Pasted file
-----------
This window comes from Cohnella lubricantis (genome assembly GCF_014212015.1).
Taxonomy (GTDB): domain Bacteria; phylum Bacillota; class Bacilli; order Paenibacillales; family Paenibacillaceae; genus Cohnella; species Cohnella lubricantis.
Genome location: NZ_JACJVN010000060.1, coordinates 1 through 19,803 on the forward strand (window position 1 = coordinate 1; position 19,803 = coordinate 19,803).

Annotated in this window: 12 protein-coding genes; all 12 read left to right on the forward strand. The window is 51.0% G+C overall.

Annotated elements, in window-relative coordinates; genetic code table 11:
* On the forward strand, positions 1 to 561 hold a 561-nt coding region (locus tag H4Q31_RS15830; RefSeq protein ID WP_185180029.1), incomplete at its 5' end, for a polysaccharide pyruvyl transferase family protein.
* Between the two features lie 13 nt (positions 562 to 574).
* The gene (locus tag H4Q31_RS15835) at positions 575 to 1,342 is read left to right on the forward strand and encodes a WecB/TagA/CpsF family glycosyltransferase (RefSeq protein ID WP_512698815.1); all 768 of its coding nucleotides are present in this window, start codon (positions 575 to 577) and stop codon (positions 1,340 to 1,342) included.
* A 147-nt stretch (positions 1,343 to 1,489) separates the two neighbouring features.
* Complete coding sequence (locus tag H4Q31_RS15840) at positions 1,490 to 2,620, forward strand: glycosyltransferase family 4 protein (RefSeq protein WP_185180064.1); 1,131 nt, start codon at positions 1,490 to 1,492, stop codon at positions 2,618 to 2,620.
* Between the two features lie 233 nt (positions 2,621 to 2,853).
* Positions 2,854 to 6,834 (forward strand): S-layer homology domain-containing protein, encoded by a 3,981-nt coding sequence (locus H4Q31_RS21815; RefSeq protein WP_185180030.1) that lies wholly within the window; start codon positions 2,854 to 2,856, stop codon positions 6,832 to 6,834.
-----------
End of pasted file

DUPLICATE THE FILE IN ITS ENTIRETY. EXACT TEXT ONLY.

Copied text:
This window comes from Cohnella lubricantis (genome assembly GCF_014212015.1).
Taxonomy (GTDB): domain Bacteria; phylum Bacillota; class Bacilli; order Paenibacillales; family Paenibacillaceae; genus Cohnella; species Cohnella lubricantis.
Genome location: NZ_JACJVN010000060.1, coordinates 1 through 19,803 on the forward strand (window position 1 = coordinate 1; position 19,803 = coordinate 19,803).

Annotated in this window: 12 protein-coding genes; all 12 read left to right on the forward strand. The window is 51.0% G+C overall.

Annotated elements, in window-relative coordinates; genetic code table 11:
* On the forward strand, positions 1 to 561 hold a 561-nt coding region (locus tag H4Q31_RS15830; RefSeq protein ID WP_185180029.1), incomplete at its 5' end, for a polysaccharide pyruvyl transferase family protein.
* Between the two features lie 13 nt (positions 562 to 574).
* The gene (locus tag H4Q31_RS15835) at positions 575 to 1,342 is read left to right on the forward strand and encodes a WecB/TagA/CpsF family glycosyltransferase (RefSeq protein ID WP_512698815.1); all 768 of its coding nucleotides are present in this window, start codon (positions 575 to 577) and stop codon (positions 1,340 to 1,342) included.
* A 147-nt stretch (positions 1,343 to 1,489) separates the two neighbouring features.
* Complete coding sequence (locus tag H4Q31_RS15840) at positions 1,490 to 2,620, forward strand: glycosyltransferase family 4 protein (RefSeq protein WP_185180064.1); 1,131 nt, start codon at positions 1,490 to 1,492, stop codon at positions 2,618 to 2,620.
* Between the two features lie 233 nt (positions 2,621 to 2,853).
* Positions 2,854 to 6,834 (forward strand): S-layer homology domain-containing protein, encoded by a 3,981-nt coding sequence (locus H4Q31_RS21815; RefSeq protein WP_185180030.1) that lies wholly within the window; start codon positions 2,854 to 2,856, stop codon positions 6,832 to 6,834.